Spectrum Sells, But Who's Buying?
The big question remains, however: Which operators and other companies are bidding for the bandwidth?
The FCC keeps which companies are bidding on what a secret in order to prevent collusion between the interested parties. It is no secret, however, that the big-name U.S. carriers, AT&T Inc. (NYSE: T) and Verizon Wireless , along with search giant Google (Nasdaq: GOOG), are the companies that are most interested in the C band -- though it is still not clear what Google would do with the spectrum if it ended up acquiring the rights to the radiowaves.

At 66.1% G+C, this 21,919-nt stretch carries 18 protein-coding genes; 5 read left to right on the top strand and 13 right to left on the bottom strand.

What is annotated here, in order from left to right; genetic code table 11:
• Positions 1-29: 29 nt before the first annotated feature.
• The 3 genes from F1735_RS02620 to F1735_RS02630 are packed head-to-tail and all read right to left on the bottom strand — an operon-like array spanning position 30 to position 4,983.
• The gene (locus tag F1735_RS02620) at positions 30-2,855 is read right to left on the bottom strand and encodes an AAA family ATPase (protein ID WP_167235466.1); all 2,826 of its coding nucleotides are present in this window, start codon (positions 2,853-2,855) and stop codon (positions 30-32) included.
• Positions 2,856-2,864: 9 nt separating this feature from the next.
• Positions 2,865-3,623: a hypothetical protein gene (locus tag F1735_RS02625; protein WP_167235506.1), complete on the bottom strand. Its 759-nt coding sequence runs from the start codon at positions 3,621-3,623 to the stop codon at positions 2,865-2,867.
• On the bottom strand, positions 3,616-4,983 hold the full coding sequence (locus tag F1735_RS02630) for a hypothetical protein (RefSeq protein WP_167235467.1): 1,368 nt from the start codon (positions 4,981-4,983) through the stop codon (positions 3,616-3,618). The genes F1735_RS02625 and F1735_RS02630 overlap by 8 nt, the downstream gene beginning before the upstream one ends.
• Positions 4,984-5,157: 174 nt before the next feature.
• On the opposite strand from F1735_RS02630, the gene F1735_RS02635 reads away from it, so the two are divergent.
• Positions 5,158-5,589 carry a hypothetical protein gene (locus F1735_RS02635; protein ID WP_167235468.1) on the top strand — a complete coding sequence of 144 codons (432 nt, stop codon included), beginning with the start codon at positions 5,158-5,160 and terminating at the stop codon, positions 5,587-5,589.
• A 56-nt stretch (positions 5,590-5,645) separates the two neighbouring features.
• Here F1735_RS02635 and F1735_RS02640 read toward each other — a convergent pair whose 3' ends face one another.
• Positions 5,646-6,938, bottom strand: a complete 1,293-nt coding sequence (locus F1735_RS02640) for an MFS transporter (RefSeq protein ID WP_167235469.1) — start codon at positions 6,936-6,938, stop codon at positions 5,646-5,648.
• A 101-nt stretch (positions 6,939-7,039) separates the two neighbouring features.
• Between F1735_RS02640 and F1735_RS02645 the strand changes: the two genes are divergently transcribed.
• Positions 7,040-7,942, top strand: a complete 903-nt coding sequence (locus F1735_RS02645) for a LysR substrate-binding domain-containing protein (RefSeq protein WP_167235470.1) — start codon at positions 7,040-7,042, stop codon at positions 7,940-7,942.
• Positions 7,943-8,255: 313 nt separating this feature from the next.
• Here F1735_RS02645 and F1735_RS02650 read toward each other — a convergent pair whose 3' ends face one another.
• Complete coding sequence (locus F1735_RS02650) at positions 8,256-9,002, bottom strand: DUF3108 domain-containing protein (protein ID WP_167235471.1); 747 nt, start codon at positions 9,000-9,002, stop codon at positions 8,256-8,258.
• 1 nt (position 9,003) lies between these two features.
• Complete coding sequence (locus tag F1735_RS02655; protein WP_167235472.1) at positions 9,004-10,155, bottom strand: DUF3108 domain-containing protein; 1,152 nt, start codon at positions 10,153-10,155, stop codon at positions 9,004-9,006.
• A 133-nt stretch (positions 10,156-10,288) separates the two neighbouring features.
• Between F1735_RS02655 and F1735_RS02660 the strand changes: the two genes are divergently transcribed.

Meanwhile, the rest of the secret bidding suggests a pattern of large and small carriers looking to add capacity around the U.S. -- from a $179 million bid for bandwith in the New York area to $252,000 for a Guam license.
The D band, which is intended for public safety services, has so far garnered a paltry $472 million bid for a nationwide license. With the exit of Frontline Wireless, LLC from the process it is not clear who might be bidding on the D block.
Meanwhile, there are still plenty of wild-card bidders, such as petrol firm Chevron, that have signed up to bid. It could be weeks, however, before we fully know which companies bid on what.
The auction will end when there are no new bids and all the spectrum blocks have been sold. This could take weeks yet if the Advanced Wireless Services (AWS) auctions in 2006 are any indication.
— Dan Jones, Site Editor, Unstrung